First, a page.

Kick Me With Your Leather Boots: A memory trip to some footballing childhoods

Kick Me With Your Leather Boots: A memory trip to some footballing childhoods

“Your smashing left-foot volley sends the blood to my brain. Kick me with your leather boots, kick me hard again.”

“Leather Boots” lets us recall those football-related ‘bits and pieces’ which we feel merit one more mention, one more thought, before they are allowed to pass into the swirling cesspit of oblivion known as history. Borne or prized, desired or despised, these are the oddities which make ours “The Beautiful Game”.

Here’s some of ours. Let us know yours.




The most important single thing to happen in football since 1938.

Little tabs in your team’s colours that slotted into bits of card with slits cut into it. Each week you shifted the tabs around to reflect the latest League standings.

Brilliant. No phone updates, no internet, no Xbox FIFA games. This was entertainment and by such things is the history of the world punctuated.



You all know the one.

The one in the 1974 World Cup who, whilst standing in a defensive wall at a free kick, suddenly sprinted out and hoofed the ball up the park, earning himself a yellow card and leaving the rest of us looking on in delighted disbelief.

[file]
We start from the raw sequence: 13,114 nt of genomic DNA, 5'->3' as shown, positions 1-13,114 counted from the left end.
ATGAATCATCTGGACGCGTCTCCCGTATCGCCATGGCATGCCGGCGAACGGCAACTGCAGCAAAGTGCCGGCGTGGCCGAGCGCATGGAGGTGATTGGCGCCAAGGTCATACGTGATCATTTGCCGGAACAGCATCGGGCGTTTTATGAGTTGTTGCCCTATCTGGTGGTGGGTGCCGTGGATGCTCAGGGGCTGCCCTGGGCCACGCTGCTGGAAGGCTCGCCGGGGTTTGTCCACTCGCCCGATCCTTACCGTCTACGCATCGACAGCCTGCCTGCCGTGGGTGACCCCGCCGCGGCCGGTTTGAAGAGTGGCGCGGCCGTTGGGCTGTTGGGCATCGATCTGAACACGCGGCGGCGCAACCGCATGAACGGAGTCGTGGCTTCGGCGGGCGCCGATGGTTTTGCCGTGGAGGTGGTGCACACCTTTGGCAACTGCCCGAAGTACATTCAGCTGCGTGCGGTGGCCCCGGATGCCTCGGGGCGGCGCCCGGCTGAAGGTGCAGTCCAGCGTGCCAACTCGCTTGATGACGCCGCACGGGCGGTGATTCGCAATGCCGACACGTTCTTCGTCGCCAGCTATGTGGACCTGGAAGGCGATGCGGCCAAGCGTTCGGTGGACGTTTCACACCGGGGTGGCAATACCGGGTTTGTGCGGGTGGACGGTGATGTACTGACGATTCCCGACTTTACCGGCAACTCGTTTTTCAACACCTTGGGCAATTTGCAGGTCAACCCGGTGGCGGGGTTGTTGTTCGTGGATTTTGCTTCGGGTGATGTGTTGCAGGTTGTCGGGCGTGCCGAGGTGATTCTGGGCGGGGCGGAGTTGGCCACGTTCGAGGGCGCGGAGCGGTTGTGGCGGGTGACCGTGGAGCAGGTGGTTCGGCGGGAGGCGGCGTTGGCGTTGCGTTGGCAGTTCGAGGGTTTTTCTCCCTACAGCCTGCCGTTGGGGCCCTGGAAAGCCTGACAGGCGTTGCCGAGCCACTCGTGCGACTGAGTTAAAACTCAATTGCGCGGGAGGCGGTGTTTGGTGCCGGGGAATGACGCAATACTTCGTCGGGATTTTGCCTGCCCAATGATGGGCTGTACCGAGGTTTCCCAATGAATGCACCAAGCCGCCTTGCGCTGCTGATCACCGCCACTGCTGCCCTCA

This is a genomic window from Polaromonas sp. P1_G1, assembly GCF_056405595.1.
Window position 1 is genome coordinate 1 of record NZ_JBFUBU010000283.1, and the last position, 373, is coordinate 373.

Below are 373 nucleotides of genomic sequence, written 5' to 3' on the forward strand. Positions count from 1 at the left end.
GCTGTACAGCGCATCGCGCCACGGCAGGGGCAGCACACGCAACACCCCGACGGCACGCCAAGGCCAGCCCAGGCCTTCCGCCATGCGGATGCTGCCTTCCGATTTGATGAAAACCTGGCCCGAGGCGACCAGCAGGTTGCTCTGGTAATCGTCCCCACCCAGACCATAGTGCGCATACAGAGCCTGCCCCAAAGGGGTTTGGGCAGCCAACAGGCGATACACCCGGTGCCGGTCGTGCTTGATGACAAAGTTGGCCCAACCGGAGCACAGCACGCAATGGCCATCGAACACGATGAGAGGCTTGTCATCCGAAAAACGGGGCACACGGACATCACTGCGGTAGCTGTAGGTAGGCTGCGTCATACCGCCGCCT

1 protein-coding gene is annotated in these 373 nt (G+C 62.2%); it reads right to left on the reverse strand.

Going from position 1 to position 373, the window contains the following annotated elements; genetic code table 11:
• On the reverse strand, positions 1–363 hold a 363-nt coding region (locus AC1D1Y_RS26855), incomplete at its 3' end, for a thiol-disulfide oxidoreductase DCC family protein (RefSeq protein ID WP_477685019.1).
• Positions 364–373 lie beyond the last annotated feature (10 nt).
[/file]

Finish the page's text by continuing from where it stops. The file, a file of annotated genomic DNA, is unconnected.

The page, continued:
Admit it, every time you’re watching a free kick, there’s always that little bit of you that wishes that someone would just do it again. Just that one more time.

But there will only ever be one Mwepu Ilunga .



80’s song by AFTN faves Half Man, Half Biscuit.

The song’s lyrics aptly sum up every normal kid’s childhood years from back then.

From the frustrations of setting up and playing Scalextric and subbuteo to the frustrations of growing up jobless in Thatcher’s Britain. The song had it all.

As well as possibly the best song title ever.



Hamilton can keep their Fergie. East Stirling their Mad Bill. We had Jim.

Disappeared off the face of the earth, almost as mysteriously as he appeared.

The Fintry Fifer. Silky Soccer. The man who always wore that same yellow and black East Fife top rain, hail, sun or snow. Nothing else on top of it, but they breed them hard up Tayside way.

He was a cult figure and even had his own brilliant column in AFTN. The first time I met him, I had to show him ID to prove who I was as he didn’t believe me!

Then he vanished. Was he an angel, sent to get us through those difficult Murray years and put a smile on our faces? Who knows, but the games have never been the same without his cries of “silky soccer” and “up my end Fife”.



Britain was split into twelve areas and Eastern Town covered the East of Scotland.

They got gubbed every week.

Mostly made up of ‘New Firm’ and Edinburgh players, I think an East Fife player did get on the bench once, but I can’t remember who it was.

There was also such inventive names as North London, East England, and Northern Town. An interesting “futuristic” idea, but with some dreadful lack of thought going into the names. Could still be the future of football in the UK mind.